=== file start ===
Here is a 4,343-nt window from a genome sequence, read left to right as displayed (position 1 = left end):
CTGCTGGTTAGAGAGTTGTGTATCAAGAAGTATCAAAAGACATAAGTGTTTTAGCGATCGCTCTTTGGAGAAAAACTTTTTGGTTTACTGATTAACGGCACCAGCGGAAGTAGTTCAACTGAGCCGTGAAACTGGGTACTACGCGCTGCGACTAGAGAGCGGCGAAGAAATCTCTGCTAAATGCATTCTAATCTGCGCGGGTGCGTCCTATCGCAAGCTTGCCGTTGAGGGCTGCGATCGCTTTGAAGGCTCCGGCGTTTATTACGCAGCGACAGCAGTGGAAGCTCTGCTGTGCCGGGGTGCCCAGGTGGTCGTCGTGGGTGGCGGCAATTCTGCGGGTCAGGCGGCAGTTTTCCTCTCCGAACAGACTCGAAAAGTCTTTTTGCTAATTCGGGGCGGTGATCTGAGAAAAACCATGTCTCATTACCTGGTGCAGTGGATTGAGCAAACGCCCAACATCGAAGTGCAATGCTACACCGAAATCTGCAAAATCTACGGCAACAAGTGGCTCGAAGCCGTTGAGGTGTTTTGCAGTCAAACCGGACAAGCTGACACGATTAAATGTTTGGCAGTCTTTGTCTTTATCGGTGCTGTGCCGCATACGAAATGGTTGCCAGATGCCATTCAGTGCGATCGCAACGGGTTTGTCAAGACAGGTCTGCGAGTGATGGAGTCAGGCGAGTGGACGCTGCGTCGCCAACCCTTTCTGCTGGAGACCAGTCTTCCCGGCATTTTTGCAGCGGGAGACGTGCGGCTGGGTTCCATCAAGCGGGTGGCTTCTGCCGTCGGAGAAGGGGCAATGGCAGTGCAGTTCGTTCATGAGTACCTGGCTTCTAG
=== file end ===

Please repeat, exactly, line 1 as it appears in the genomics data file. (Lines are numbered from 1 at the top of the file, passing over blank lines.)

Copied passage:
Here is a 4,343-nt window from a genome sequence, read left to right as displayed (position 1 = left end):